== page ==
The barrier islands presented various difficulties. These flat and low-lying sandy islands had no protection from the rough surf that eroded the sand and would wash out any new roads.

Frank Stick worked with Washington Baum and they made some progress. Mr. Baum chaired the Dare County Commission and could help the project. In 1928 a toll bridge linked Manteo and Nags Head. This allowed people to travel from the mainland to the beach. Soon, a toll bridge connected lower Currituck County and Kitty Hawk. This provided two routes for tourist to reach the upper portions of the Outer Banks. Although, there was still no good way to access the lower section around Buxton, Hatteras and Ocracoke.

In 1933, Frank Stick unveiled his plan. Cape Hatteras would be the focal point of a National Seashore that would extend over 100 miles. It would begin just south of the Virginia state line and extend past Cape Lookout, NC. The small villages scattered along the coastline would remain separate from the National Seashore. Several wildlife refuges were located throughout the area.

The first paved highway would extend the full-length of the seashore and bridges would link the islands in order for tourists to experience everything the area had to offer. Large sand dunes could provide protection for a paved road and would be aesthetically pleasing. Bridges would provide a better way to link the islands. The plan offered a chance to increase tourism and provide thousands of jobs.

What better time to promote this idea, than in the middle of a nationwide economic depression? The government saw the plan as a wonderful way to provide employment for thousands and they bought existing bridges in the area and removed the tolls. The Cape Hatteras National Seashore Commission bought land needed for the project. There was some animosity about how this was handled by people who owned property in the area which would become the National Seashore.

Frank Stick headed various projects on Hatteras and Ocracoke Islands. One of the first priorities was to build 115 miles of sand dunes to protect the islands and future roads. The project required 600 miles of fence, 140 million square feet of grass, with two and a half million small bushes and shrubs to build the dunes and anchor them against the forces of nature that would assault them. When the dune line was complete, they built paved roads.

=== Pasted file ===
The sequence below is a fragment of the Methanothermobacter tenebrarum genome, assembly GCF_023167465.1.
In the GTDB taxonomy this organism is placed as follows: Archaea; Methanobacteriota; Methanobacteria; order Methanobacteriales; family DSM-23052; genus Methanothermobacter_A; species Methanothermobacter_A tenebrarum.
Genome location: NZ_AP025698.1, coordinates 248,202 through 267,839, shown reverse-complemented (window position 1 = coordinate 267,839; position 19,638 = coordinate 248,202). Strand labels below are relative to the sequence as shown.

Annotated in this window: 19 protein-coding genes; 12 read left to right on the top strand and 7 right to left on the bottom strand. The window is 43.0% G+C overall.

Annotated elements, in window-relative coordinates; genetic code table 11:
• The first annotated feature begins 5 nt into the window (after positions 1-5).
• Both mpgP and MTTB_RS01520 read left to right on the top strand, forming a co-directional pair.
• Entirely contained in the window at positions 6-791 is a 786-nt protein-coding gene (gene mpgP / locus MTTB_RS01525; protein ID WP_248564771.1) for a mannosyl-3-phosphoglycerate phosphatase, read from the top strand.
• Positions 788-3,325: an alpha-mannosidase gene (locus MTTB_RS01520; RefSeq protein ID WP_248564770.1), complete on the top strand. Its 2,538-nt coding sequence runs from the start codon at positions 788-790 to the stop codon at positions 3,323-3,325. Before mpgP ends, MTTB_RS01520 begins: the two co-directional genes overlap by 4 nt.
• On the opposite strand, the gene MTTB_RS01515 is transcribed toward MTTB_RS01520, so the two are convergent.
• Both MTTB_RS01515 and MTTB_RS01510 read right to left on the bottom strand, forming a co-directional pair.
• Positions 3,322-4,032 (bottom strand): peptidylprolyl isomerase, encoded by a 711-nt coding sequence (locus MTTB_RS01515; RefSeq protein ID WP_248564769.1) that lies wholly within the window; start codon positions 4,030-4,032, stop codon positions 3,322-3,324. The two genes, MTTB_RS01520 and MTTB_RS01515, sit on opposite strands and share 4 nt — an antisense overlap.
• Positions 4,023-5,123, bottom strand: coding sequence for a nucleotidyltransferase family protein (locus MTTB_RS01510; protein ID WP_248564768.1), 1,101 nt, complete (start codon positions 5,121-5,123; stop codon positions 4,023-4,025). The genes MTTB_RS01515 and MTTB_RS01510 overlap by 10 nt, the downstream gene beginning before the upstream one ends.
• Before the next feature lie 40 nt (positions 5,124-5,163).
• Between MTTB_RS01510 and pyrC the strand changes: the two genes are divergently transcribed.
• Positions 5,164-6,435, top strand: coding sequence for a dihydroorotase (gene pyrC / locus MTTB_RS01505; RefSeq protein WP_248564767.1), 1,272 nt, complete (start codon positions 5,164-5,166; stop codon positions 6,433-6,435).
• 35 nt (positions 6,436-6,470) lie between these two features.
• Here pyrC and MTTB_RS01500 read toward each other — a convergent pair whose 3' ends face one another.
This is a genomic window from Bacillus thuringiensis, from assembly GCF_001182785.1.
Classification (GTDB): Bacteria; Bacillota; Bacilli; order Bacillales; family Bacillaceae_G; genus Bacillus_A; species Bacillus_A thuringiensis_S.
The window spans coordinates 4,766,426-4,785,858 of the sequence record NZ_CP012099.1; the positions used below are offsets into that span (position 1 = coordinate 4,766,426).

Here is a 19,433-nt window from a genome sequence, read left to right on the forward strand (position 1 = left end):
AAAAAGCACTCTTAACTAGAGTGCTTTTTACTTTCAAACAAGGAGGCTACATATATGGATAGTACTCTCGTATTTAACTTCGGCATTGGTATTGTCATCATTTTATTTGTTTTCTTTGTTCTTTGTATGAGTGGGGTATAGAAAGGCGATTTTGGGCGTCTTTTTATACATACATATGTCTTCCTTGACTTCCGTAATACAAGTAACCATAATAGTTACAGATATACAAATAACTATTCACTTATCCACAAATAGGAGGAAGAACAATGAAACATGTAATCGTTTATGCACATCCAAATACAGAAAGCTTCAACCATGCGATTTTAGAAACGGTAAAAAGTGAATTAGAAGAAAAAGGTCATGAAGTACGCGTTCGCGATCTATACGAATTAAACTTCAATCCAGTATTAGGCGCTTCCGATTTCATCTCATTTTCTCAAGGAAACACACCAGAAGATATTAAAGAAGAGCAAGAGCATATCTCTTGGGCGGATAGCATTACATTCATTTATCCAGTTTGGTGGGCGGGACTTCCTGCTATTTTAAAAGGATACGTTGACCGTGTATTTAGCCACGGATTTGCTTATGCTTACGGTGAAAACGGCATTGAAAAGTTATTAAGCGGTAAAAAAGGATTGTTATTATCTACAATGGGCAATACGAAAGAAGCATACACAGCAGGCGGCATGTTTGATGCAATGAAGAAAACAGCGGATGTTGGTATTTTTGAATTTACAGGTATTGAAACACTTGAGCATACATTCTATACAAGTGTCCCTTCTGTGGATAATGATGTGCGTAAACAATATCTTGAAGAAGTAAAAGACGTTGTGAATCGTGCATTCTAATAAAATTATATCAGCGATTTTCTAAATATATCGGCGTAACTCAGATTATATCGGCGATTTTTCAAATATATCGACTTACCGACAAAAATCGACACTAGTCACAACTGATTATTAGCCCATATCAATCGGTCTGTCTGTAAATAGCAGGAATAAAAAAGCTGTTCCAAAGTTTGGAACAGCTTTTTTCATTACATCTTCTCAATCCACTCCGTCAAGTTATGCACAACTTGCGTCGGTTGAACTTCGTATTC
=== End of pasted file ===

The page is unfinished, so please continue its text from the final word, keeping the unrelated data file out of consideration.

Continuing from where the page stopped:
During this time, the United States was experiencing a major economic depression. Untold numbers of people were unemployed in 1932. The people of the United States were desperate for some relief and they needed to find work.

New York governor Franklin D. Roosevelt planned to protect the environment, by putting the masses of unemployed people to work. He called an emergency session of the 73rd Congress to announce his plan. Thousands of unemployed young men joined the peacetime army to fight the destruction of our natural treasures. Over three million men worked on the various projects.

Work camps were set up and myriads of young men traveled to areas of the country for specific types of work. The Civilian Conservation Corps were born. This story focuses on one project: the creation of the Cape Hatteras National Seashore in North Carolina.

I've been reading a lot about how the seashore came into being and it was a fascinating time with a wide variety of people who were involved. There were different reasons why these people worked to help the seashore be formed. But, I think that is a story for another time.

Before the project could be completed, World War II broke out in Europe. The war forced the United States government to shift its focus. One of the many projects they abandoned was the Cape Hatteras National Seashore. The government workers returned to complete the project in the 1950's.

Friday, November 16, 2007

Chapter 1 - August 31, 1954

Chapter 1

(August 31, 1954 _ Early Morning)

Sunshine glimmered across the top of the powerful waves that pounded the coastline. Storm clouds scattered across the rough sky. Lilah, my German shepherd and constant companion, accompanied me down my creaking steps which led to the beach. Patches of sea foam mingled with seaweed and crushed shells, collected along the surf line. Some broken branches littered the beach to the north and the south. Lilah raced along the ocean's edge and splashed in the churning water.